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CNH Tracker-China's debt yields converge slowly, even amid FX volatility
May 22, 2014 / 7:22 AM / 4 years ago

CNH Tracker-China's debt yields converge slowly, even amid FX volatility

By Saikat Chatterjee
    HONG KONG, May 22 (Reuters) - The gap between China onshore
and offshore bond rates is converging to the delight of fund
managers, and probably the government, as it signals a deepening
of markets for Chinese assets and the yuan.
    More alignment between the two markets shows that the
offshore market is not just being driven by FX speculation and
will help toward internationalisation of the Chinese currency.  
   
    Money managers at the annual auction of China's ministry of
finance bond sale on Wednesday found that the gap between the
two debt markets that had existed for years had at last begun to
shrink, and in some parts of the yield curve, even disappear.
    Investors have long complained about the structural
deficiencies in the offshore yuan bond market, which have always
forced them to buy Chinese debt outside the mainland at costlier
prices compared with onshore.
    China's debt market is the third largest in the world after
the United States and Japan and is poised to expand along with
demand for Chinese assets as the country opens its financial
markets.  
    While that gap narrowed to some extent in recent months as
China gradually allowed access to foreign investors to its
interbank bond market via quotas, the small size of these
channels and a near-decade long currency rally meant yields on
offshore debt were usually below onshore bonds.
    This year's unexpected weakness and volatility in the
Chinese currency, which has fallen 3 percent against the dollar
so far this year and is among the leading losers in the emerging
market universe, has accelerated this convergence trend.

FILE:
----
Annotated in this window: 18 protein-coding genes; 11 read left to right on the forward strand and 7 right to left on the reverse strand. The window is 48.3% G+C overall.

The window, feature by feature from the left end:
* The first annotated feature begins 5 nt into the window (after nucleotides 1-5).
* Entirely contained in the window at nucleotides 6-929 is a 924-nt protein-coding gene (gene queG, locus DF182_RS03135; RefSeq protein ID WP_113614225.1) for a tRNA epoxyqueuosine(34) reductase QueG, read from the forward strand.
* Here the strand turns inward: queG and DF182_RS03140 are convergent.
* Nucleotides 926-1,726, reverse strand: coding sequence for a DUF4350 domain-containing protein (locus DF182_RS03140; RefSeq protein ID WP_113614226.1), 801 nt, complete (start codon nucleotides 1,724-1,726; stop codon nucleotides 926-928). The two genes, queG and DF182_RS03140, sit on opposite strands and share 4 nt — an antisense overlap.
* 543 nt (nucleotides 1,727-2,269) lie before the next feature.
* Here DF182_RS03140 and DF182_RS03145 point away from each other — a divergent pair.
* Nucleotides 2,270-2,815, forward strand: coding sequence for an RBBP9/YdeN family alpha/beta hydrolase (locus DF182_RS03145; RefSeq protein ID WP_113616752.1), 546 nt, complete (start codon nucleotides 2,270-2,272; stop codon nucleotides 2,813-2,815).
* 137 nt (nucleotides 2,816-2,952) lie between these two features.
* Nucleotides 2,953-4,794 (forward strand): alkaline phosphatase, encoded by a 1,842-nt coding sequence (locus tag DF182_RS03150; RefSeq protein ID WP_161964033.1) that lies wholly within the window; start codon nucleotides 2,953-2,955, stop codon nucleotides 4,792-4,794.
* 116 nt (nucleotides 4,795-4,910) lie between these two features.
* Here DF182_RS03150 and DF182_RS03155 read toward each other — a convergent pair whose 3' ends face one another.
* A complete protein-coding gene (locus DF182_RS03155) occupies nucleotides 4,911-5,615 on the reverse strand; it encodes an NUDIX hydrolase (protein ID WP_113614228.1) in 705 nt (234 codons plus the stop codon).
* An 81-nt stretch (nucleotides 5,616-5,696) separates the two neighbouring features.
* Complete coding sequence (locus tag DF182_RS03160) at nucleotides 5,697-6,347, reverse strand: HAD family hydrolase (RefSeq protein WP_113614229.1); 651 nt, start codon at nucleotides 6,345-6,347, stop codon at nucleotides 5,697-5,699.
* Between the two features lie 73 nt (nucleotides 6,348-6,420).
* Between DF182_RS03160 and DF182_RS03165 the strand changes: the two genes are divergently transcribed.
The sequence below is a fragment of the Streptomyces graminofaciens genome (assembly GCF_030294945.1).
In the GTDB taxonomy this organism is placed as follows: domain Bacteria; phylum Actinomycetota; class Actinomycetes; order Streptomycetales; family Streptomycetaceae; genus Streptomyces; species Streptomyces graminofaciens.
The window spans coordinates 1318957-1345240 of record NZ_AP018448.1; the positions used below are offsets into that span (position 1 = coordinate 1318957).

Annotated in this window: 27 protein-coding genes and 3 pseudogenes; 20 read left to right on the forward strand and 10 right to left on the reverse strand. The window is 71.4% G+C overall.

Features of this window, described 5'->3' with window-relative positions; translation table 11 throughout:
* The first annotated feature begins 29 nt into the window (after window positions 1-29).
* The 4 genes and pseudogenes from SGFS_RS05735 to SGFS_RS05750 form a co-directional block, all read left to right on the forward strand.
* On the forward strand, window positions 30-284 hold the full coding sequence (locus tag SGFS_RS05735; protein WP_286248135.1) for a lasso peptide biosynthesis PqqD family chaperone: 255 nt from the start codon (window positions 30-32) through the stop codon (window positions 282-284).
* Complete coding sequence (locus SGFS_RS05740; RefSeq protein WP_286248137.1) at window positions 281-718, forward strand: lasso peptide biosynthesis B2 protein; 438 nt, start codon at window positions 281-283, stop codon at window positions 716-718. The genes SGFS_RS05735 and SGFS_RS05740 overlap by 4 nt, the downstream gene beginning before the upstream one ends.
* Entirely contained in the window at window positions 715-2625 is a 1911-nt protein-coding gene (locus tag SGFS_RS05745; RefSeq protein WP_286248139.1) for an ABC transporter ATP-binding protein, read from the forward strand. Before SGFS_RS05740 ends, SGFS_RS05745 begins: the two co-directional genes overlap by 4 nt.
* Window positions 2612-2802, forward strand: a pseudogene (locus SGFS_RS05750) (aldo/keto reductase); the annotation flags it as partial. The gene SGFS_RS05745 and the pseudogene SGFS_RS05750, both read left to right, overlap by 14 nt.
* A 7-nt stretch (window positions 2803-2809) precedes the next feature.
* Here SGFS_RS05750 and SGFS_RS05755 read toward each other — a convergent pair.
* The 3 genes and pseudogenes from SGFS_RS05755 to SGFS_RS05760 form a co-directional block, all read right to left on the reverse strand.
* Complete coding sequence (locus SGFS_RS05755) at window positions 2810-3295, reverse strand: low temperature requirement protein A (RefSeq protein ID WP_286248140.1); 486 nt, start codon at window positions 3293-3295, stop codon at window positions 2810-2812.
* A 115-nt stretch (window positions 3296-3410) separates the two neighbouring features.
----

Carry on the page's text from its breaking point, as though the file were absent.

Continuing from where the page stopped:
Still, the renminbi's volatility and weakness failed to
deter investors at China's ministry of finance bond sale where
it sold the first of a 28 billion yuan ($4.5 billion)
dual-tranche bond.
    The first tranche was a 14 billion yuan six-part transaction
sold to institutions on Wednesday with seven central banks and
monetary authorities among the investors.
    The 7 billion yuan 3-year tranche was priced to yield 2.53
percent, the 4 billion yuan 5-year tranche 3.25 percent, and the
1 billion yuan 7-year tranche 3.8 percent.
    On longer tenors, the one billion yuan 10-year tranche was
priced to yield 4 percent, the 500 million yuan 15-year tranche
4.29 percent and the 500 million yuan 20-year tranche 4.5
percent.
    Demand was robust with the 2.99 times overall coverage ratio
for the transaction higher than the 2.59 times ratio for the
ministry's offering last November.  
    This was despite being the ministry's biggest debt offering
in the last five years and some houses such as HSBC are
predicting a record supply of dim sum debt this year.
    Paula Chan, senior portfolio manager at Manulife Asset
Management in Asia, said the currency's weakness has raised the
awareness among investors to view offshore yuan bonds as a